It’s not known exactly what causes Chronic Fatigue Syndrome. Various theories have been suggested, including:
- A viral or bacterial infection
- Problems with the immune system
- An imbalance of hormones
- Psychiatric problems, such as stress and emotional trauma
Though the cause cannot be exactly pinpointed in most cases, it is evident that a holistic lifestyle dramatically improves, if not cures this health issue affecting over 250,000 people in the UK and over a million people in America. This is not to claim that holistic living is the guaranteed cure of any given ailment, including Chronic Fatigue Syndrome, but what it can claim to be is a logical method of enabling healing, which people have found to be effective.
Society, personal experiences and the environment takes it’s toll on all of us, and even in stable mental health and good physical health, life can be a battle. Now imagine dealing with all of life’s little (or big) mishaps and challenges on practically zero energy, even after a good nights sleep. It’s an extremely low quality of life, and not only does the affected suffer, but all those who surround them. If you’re dealing with Chronic Fatigue Syndrome, or any type of prolonged exhaustion, there are steps you can take to get well again.
The first and most important step is to be checked out by a qualified doctor. Tell the doctor your exact symptoms, how long you’ve been dealing with them and what possible causes you feel may be contributing. Sharing as much as you can is the most important factor in relaying the necessary information to a medical professional. Your symptoms of exhaustion may be something as simple as a food allergy or sensitivity, an ongoing infection or other illness which could explain your symptoms.
If you’re “undiagnosable”, like the rest of sufferers with Chronic Fatigue Syndrome, then there is no other way to help yourself then to change how you’ve been living. It’s evident that what you have been doing is not working for you, so the only answer is change. The doctor may already have suggested some lifestyle adjustments which have proven to help in Chronic Fatigue Syndrome cases such as diet, exercise and routine factors. However, not all doctors share the same opinion, so it’s up to you to get in touch with your body and discover what agrees with you. There’s no reason to be weary, think of it as little bits of effort which are small steps towards actions which will make a big difference.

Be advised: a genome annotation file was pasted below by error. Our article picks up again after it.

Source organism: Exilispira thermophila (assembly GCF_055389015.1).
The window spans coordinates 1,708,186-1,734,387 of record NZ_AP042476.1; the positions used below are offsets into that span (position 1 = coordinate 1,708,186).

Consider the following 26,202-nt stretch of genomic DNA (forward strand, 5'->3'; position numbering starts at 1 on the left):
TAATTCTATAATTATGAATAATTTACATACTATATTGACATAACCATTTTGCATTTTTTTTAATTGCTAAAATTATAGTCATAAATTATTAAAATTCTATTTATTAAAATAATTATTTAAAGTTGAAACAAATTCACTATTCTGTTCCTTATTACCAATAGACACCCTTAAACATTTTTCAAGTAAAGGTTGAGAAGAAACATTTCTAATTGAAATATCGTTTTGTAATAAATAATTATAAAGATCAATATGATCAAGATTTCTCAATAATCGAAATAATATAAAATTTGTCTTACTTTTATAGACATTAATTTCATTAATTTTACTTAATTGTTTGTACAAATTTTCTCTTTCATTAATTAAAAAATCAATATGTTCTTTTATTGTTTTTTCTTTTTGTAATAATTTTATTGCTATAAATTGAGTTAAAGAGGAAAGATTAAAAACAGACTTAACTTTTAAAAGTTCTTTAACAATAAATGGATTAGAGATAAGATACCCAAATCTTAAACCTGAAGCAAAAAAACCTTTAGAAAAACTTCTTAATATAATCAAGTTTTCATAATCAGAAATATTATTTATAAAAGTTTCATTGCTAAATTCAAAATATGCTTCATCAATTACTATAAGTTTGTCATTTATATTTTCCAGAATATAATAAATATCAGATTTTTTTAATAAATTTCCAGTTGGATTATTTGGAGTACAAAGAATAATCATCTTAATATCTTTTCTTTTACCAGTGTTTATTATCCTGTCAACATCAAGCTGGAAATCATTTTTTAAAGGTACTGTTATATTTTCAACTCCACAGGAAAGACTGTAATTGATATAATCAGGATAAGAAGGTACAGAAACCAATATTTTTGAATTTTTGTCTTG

Step 1 – Strengthen the immune system
Your emotions make a difference
Both internal and external factors play a huge role in keeping the immune system strong. Depression, stress and other negative emotions can literally chip away at your immunity. Feeling low can lower the power of your immunity, leaving you susceptible to infections and prolonging the recovery time. This means cuts and bruises heal slower, you may take longer to get over a cold, or seem to have lingering symptoms that never quite go away.
It’s so important to pay attention to how we are feeling, deal with our emotions, express them and try to understand where they’re stemming from. If we can’t seem to get a handle on things, and life just keeps spiralling out of control, then seeking professional help may be the best option. The body cannot be healthy if the mind is unstable.
Get your key nutrients
It’s surprising how many people in bountiful countries are lacking certain key nutrients which are found in cheap everyday foods. Eating a balanced diet rich in vitamins and minerals such as fruits, vegetables, nuts and healthy carbohydrates like potatoes and beans are as simple as it gets. The famous 5 a day campaign, the food pyramids we see almost everywhere. They all tell us to consume minimal amounts of fatty processed foods and sugary processed foods, limit our meat and dairy intake and smash in the plant-based good stuff. Fruits and vegetables are not expensive and are barely any effort to prepare. Even a small amount of research can give us an outline of what foods we should be eating and how to prepare them.
You don’t even have to worry about getting each individual mineral and vitamin necessary for immunity maintenance, that will all come as part of the package when eating a balanced diet rich in plant-based foods.
If you do happen to be lacking in certain key nutrients such as potassium, magnesium and vitamin B (which all play major parts in energy levels,) then this could be causing your exhaustion. In this case, your doctor will be able to tell you with a blood test. If it is a dietary issue, that can be quickly fixed. If it’s an absorption issue, where your body is failing to absorb nutrients properly, then that is something you and your doctor will need to explore.